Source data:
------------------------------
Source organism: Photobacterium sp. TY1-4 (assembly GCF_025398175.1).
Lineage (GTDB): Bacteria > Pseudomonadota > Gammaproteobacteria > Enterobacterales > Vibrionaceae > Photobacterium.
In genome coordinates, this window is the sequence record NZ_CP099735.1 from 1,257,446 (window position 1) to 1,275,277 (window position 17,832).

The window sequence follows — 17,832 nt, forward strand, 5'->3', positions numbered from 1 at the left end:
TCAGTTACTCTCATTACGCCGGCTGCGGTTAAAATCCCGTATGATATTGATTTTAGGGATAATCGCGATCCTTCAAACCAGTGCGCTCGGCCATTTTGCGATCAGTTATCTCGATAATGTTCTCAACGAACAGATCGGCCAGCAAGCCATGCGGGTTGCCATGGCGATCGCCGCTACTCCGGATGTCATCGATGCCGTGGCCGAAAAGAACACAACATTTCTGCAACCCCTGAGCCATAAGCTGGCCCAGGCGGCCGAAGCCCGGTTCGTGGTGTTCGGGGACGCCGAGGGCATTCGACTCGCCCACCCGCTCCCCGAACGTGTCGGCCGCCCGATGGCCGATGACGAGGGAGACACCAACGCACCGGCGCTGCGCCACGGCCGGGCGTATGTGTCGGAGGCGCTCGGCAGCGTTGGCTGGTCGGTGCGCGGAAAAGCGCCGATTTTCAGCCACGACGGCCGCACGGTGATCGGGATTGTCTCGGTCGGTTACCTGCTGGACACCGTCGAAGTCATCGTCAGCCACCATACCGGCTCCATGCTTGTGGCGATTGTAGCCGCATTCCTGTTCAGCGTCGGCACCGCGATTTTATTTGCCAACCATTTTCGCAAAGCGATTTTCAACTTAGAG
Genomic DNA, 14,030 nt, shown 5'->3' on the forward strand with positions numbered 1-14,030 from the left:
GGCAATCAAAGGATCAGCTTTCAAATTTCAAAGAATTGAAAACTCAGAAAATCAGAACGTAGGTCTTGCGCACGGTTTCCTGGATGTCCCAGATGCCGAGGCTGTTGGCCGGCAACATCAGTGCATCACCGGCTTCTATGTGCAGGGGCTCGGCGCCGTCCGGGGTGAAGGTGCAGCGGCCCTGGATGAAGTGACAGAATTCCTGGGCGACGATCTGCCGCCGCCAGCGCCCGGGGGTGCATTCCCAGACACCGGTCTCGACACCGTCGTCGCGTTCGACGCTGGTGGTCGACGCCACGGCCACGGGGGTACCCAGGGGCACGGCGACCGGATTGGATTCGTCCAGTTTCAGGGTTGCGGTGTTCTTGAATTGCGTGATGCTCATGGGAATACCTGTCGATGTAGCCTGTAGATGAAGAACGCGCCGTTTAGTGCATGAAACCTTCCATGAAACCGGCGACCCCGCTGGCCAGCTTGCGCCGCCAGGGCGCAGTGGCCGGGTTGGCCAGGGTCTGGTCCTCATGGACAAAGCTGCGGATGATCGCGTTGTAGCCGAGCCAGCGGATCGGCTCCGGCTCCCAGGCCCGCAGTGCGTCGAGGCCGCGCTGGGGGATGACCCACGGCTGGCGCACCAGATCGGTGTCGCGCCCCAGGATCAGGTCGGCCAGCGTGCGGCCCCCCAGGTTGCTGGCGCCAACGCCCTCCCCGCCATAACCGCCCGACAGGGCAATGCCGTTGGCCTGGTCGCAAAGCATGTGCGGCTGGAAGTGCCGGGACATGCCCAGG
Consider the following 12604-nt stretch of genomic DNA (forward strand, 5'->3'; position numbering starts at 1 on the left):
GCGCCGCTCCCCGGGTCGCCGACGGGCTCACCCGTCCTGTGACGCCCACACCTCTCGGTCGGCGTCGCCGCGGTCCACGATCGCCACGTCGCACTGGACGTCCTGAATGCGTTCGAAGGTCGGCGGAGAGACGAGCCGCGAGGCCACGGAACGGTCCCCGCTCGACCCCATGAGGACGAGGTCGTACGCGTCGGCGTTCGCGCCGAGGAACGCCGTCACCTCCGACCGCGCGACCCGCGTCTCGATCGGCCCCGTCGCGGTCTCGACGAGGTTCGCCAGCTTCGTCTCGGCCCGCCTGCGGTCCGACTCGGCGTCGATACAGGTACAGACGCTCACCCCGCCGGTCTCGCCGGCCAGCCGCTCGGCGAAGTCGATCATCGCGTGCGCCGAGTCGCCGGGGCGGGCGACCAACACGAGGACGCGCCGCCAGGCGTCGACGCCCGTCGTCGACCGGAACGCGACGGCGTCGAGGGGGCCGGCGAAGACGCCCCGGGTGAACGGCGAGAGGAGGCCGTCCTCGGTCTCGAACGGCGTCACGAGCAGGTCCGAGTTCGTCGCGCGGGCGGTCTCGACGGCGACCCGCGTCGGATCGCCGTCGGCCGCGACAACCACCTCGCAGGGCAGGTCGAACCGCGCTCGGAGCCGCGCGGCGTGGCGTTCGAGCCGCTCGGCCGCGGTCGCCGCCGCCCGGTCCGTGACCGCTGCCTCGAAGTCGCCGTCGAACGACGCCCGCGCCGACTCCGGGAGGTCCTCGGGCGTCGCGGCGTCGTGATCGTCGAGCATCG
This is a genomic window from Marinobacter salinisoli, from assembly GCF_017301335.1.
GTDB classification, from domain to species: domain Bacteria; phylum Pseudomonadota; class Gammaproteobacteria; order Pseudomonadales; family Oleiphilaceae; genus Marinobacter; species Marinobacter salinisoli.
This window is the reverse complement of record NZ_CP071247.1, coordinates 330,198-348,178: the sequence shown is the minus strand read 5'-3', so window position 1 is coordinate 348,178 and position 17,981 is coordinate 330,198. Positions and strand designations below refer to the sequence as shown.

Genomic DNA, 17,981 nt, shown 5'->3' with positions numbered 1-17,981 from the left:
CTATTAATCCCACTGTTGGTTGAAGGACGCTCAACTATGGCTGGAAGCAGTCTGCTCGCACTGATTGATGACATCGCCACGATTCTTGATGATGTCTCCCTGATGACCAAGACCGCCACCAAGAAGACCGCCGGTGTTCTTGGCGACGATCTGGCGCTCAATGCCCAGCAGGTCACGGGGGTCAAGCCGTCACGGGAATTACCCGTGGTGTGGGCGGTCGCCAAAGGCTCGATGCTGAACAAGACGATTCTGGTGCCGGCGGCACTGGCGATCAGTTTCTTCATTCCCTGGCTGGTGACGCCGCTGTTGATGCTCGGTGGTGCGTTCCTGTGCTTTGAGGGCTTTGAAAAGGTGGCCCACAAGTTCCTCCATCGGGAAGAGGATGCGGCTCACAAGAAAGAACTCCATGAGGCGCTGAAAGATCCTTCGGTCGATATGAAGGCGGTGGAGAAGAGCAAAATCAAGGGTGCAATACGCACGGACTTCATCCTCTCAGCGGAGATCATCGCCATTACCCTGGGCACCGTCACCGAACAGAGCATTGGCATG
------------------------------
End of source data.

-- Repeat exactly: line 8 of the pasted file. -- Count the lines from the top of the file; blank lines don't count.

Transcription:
Consider the following 12604-nt stretch of genomic DNA (forward strand, 5'->3'; position numbering starts at 1 on the left):